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Sichuan Floods Reveal The Small-Time Bitcoin Miners In China

The latest flooding in the Chinese province of Sichuan has caused a lot of trouble to the residents, which also happen to include a formerly obscure bunch of cryptocurrency miners. The natural disaster has unveiled the existence of a large army of Small-Time Bitcoin Miners. As reported, the people have had to face a lot of suffering and a harsh economic state of affairs.

Following a Chinese news resource Yiben Blockchain via Jiemian, a special report brings forward the story of Li Yang, who owns a small Bitcoin mining farm. It was found that the area where Li belongs is flanked by a hundred similar small-sized mining farms.

As claimed by a Chinese report, more than 5 million mining rigs are established over the Sichuan Mountains. Also, according to the approximation, 70 percent of the Bitcoin network’s hashrate originates from China. Further, 70% of this total belongs to Sichuan. The acute flooding has, therefore, had a further adverse effect on the complete Bitcoin network of that area, leaving the mining farms and equipment in ruins.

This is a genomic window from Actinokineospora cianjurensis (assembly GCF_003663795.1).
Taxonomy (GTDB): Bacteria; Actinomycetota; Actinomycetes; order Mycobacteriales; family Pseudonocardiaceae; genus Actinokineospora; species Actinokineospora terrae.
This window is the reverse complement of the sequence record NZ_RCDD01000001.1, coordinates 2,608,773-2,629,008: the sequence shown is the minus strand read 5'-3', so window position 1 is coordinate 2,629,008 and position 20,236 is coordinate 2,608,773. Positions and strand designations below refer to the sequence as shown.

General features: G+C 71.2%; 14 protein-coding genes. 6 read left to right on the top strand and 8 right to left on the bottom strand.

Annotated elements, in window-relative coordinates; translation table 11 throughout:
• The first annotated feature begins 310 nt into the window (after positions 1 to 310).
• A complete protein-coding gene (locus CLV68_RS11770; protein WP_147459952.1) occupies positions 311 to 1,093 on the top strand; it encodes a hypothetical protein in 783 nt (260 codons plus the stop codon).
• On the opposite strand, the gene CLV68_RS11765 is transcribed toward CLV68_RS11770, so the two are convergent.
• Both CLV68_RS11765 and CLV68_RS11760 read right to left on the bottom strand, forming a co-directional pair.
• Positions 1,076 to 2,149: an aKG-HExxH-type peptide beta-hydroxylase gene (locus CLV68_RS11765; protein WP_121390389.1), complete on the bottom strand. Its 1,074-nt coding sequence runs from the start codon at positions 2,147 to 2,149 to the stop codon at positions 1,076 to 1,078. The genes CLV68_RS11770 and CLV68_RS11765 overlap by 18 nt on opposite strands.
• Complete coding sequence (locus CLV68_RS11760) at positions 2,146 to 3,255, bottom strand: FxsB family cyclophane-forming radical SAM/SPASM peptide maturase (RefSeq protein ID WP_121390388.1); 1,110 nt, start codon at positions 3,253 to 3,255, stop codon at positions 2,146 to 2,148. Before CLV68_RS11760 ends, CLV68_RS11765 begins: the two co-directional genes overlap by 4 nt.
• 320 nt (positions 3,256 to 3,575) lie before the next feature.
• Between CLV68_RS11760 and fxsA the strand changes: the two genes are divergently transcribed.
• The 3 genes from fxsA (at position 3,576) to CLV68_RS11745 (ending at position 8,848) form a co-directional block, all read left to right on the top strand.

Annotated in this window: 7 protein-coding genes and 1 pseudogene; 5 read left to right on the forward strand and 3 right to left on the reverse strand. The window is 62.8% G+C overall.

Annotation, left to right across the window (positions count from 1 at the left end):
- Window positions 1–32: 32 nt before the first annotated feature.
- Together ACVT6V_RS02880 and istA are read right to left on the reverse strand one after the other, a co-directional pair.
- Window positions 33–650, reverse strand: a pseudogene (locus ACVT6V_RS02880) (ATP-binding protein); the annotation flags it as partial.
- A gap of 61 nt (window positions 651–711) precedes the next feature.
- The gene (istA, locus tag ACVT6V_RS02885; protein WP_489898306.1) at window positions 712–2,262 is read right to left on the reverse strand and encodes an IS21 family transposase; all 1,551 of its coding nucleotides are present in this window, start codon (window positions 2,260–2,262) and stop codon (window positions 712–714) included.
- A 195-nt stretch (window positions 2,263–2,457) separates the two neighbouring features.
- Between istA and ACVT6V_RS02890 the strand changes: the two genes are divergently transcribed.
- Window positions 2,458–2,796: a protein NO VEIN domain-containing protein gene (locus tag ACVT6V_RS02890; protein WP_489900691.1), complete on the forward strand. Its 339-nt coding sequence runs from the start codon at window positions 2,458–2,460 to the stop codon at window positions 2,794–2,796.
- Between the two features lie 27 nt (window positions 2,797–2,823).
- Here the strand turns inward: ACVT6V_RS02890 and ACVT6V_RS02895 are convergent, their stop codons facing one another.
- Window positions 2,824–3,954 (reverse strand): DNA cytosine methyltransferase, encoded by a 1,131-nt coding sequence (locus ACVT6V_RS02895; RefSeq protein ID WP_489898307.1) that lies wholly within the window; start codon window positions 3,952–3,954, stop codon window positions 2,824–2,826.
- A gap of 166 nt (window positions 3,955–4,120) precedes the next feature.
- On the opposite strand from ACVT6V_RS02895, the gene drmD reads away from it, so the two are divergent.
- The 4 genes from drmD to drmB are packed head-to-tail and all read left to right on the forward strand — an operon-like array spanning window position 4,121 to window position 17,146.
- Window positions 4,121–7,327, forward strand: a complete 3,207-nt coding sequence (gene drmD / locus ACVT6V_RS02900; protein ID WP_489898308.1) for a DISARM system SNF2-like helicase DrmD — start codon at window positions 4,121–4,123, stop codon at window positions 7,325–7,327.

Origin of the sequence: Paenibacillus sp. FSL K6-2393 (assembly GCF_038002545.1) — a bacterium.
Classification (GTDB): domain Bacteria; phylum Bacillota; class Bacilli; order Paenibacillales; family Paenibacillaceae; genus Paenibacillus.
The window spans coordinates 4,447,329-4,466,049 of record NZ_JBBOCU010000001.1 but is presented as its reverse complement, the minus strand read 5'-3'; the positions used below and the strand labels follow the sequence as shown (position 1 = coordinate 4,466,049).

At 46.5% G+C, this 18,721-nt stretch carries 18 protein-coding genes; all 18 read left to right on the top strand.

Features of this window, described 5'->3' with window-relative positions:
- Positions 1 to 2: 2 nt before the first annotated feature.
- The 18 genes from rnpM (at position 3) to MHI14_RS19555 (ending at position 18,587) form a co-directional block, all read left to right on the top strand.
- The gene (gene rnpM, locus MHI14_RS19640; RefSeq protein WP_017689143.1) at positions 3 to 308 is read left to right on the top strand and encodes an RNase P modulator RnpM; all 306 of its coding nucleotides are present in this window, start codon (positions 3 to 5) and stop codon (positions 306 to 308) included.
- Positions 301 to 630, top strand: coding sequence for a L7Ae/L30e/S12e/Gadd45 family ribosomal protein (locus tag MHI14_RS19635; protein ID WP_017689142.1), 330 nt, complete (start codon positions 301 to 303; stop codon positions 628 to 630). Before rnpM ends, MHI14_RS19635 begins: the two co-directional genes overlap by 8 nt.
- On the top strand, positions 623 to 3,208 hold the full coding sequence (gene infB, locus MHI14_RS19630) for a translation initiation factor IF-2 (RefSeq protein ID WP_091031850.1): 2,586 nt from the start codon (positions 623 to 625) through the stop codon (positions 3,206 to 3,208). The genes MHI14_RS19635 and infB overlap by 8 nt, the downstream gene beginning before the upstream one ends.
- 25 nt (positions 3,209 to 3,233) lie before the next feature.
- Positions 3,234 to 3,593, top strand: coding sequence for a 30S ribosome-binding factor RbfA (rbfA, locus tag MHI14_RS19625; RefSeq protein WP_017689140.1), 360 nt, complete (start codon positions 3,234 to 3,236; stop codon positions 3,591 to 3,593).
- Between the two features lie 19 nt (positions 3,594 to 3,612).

It is for the first time that the people belonging to such a sequestered mountainous region, surrounded by hundreds of mining rigs, have been looked upon with concern.

Li Yang informs that the reason they belong to the remote area is the low electricity cost, prevailing due to the presence of a number of hydropower installations along the Lancang River basin.

“In times of high water, electricity costs as little as 0.08 Yuan/kWh — three times less than the Chinese national average.”

He also tells us about how it is almost impossible to survive there, with absolutely no human contact.

“Do you know what I am most afraid of? It is power outage and loneliness”, says Yang.

However, in June, the severe flooding completely revamped Sichuan’s scenario and also shook the lives of thousands of Bitcoin miners. The floods cost Li 10 million Yuan (approximately $1.5 million) in equipment and lost income, and more so to hundreds of others. The total number of mining rigs lost is approximated at 20,000, with financial losses totaling 100 million Yuan (~$15 million).

As suggested by Li in the report, everything is close to an end and the last accessible space for the small-time miners like him has been taken away as well. He mentions, “It is really impossible to do it. Every month, the custodian will pay the electricity fee of 500 Yuan per month to a mine owner in advance, and the mine owner will run the electricity bills.”

However, briskly jumping to a conclusion would be incorrect. Let’s wait and see what the future is for Sichuan’s mining army.

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